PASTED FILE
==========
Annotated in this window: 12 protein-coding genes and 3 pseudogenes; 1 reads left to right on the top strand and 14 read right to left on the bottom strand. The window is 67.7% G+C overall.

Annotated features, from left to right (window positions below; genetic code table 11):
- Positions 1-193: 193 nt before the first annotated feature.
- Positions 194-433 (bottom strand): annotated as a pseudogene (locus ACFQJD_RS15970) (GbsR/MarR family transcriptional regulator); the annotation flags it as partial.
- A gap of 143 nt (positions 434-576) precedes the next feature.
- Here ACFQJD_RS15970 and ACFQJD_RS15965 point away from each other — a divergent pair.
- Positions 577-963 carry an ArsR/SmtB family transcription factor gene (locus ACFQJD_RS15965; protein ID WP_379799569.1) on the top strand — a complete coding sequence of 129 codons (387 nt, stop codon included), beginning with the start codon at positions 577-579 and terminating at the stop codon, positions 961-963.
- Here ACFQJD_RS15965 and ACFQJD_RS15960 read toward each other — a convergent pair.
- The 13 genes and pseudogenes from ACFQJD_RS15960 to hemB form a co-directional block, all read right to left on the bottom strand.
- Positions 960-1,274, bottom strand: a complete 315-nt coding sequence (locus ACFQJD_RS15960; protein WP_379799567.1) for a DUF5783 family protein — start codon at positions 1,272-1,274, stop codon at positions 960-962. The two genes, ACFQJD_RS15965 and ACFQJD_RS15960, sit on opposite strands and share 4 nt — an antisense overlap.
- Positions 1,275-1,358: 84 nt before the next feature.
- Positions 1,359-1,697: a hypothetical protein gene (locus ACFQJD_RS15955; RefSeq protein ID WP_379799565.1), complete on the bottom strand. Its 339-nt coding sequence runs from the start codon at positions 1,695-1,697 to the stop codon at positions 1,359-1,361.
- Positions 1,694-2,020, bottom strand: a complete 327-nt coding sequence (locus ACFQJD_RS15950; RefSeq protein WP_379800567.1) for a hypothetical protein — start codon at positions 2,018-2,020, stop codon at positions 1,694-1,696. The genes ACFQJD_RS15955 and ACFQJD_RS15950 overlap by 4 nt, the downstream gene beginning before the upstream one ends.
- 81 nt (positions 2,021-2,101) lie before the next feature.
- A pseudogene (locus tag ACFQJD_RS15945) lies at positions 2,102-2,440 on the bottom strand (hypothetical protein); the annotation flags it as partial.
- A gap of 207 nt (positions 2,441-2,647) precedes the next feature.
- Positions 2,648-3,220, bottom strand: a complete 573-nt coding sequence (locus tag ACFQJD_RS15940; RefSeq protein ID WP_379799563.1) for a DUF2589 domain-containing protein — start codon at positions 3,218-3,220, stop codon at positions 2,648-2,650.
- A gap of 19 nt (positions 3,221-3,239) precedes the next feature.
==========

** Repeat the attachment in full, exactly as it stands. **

Annotated in this window: 12 protein-coding genes and 3 pseudogenes; 1 reads left to right on the top strand and 14 read right to left on the bottom strand. The window is 67.7% G+C overall.

Annotated features, from left to right (window positions below; genetic code table 11):
- Positions 1-193: 193 nt before the first annotated feature.
- Positions 194-433 (bottom strand): annotated as a pseudogene (locus ACFQJD_RS15970) (GbsR/MarR family transcriptional regulator); the annotation flags it as partial.
- A gap of 143 nt (positions 434-576) precedes the next feature.
- Here ACFQJD_RS15970 and ACFQJD_RS15965 point away from each other — a divergent pair.
- Positions 577-963 carry an ArsR/SmtB family transcription factor gene (locus ACFQJD_RS15965; protein ID WP_379799569.1) on the top strand — a complete coding sequence of 129 codons (387 nt, stop codon included), beginning with the start codon at positions 577-579 and terminating at the stop codon, positions 961-963.
- Here ACFQJD_RS15965 and ACFQJD_RS15960 read toward each other — a convergent pair.
- The 13 genes and pseudogenes from ACFQJD_RS15960 to hemB form a co-directional block, all read right to left on the bottom strand.
- Positions 960-1,274, bottom strand: a complete 315-nt coding sequence (locus ACFQJD_RS15960; protein WP_379799567.1) for a DUF5783 family protein — start codon at positions 1,272-1,274, stop codon at positions 960-962. The two genes, ACFQJD_RS15965 and ACFQJD_RS15960, sit on opposite strands and share 4 nt — an antisense overlap.
- Positions 1,275-1,358: 84 nt before the next feature.
- Positions 1,359-1,697: a hypothetical protein gene (locus ACFQJD_RS15955; RefSeq protein ID WP_379799565.1), complete on the bottom strand. Its 339-nt coding sequence runs from the start codon at positions 1,695-1,697 to the stop codon at positions 1,359-1,361.
- Positions 1,694-2,020, bottom strand: a complete 327-nt coding sequence (locus ACFQJD_RS15950; RefSeq protein WP_379800567.1) for a hypothetical protein — start codon at positions 2,018-2,020, stop codon at positions 1,694-1,696. The genes ACFQJD_RS15955 and ACFQJD_RS15950 overlap by 4 nt, the downstream gene beginning before the upstream one ends.
- 81 nt (positions 2,021-2,101) lie before the next feature.
- A pseudogene (locus tag ACFQJD_RS15945) lies at positions 2,102-2,440 on the bottom strand (hypothetical protein); the annotation flags it as partial.
- A gap of 207 nt (positions 2,441-2,647) precedes the next feature.
- Positions 2,648-3,220, bottom strand: a complete 573-nt coding sequence (locus tag ACFQJD_RS15940; RefSeq protein ID WP_379799563.1) for a DUF2589 domain-containing protein — start codon at positions 3,218-3,220, stop codon at positions 2,648-2,650.
- A gap of 19 nt (positions 3,221-3,239) precedes the next feature.